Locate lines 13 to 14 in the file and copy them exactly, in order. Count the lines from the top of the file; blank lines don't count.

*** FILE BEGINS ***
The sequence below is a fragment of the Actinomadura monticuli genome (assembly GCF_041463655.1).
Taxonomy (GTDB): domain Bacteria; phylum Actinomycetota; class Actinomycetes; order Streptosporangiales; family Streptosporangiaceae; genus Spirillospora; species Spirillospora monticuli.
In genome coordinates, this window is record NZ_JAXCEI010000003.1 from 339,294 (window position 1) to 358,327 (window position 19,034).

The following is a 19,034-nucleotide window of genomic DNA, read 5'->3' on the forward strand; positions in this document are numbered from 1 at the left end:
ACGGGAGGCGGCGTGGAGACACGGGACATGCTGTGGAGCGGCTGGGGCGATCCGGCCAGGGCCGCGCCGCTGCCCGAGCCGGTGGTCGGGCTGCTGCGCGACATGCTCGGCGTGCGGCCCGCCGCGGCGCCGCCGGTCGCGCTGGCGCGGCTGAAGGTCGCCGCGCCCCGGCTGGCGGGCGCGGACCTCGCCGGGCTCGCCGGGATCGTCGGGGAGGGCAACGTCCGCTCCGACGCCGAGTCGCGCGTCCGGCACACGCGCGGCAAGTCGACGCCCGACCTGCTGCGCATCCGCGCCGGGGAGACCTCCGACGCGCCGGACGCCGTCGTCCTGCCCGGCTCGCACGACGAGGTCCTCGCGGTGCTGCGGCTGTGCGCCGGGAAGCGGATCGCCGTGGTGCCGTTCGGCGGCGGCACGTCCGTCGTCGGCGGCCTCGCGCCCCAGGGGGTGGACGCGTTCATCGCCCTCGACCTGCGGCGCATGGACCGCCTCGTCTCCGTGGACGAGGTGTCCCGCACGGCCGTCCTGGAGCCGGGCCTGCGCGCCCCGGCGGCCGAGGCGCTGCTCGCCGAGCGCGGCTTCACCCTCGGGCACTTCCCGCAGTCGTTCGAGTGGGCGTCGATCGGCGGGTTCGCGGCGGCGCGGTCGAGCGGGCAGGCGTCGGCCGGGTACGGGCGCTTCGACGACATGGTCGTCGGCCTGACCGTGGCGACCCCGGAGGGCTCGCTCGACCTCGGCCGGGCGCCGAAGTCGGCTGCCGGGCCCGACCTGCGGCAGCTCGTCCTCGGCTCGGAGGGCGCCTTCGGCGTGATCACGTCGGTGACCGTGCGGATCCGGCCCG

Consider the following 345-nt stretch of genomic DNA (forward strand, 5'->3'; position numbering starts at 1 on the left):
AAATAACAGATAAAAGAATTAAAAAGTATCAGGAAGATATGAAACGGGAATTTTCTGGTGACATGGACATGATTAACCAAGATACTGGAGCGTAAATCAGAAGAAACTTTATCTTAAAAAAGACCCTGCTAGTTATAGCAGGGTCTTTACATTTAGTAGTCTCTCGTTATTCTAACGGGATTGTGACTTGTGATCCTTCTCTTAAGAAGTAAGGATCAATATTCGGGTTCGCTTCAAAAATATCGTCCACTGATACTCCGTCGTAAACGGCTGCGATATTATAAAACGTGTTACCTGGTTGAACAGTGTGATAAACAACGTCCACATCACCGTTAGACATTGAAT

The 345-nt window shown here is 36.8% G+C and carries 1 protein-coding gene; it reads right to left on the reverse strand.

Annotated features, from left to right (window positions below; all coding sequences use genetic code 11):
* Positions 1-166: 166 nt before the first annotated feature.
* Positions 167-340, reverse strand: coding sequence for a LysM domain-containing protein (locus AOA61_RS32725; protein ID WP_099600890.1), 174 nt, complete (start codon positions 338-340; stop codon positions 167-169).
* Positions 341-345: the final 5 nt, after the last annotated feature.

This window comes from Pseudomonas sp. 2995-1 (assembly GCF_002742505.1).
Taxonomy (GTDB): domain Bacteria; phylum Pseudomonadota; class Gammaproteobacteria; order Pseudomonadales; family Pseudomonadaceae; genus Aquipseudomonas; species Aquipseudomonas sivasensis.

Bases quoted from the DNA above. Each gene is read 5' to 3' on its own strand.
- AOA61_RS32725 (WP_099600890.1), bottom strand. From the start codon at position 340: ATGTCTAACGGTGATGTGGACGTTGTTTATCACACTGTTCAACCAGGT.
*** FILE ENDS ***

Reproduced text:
This window comes from Pseudomonas sp. 2995-1 (assembly GCF_002742505.1).
Taxonomy (GTDB): domain Bacteria; phylum Pseudomonadota; class Gammaproteobacteria; order Pseudomonadales; family Pseudomonadaceae; genus Aquipseudomonas; species Aquipseudomonas sivasensis.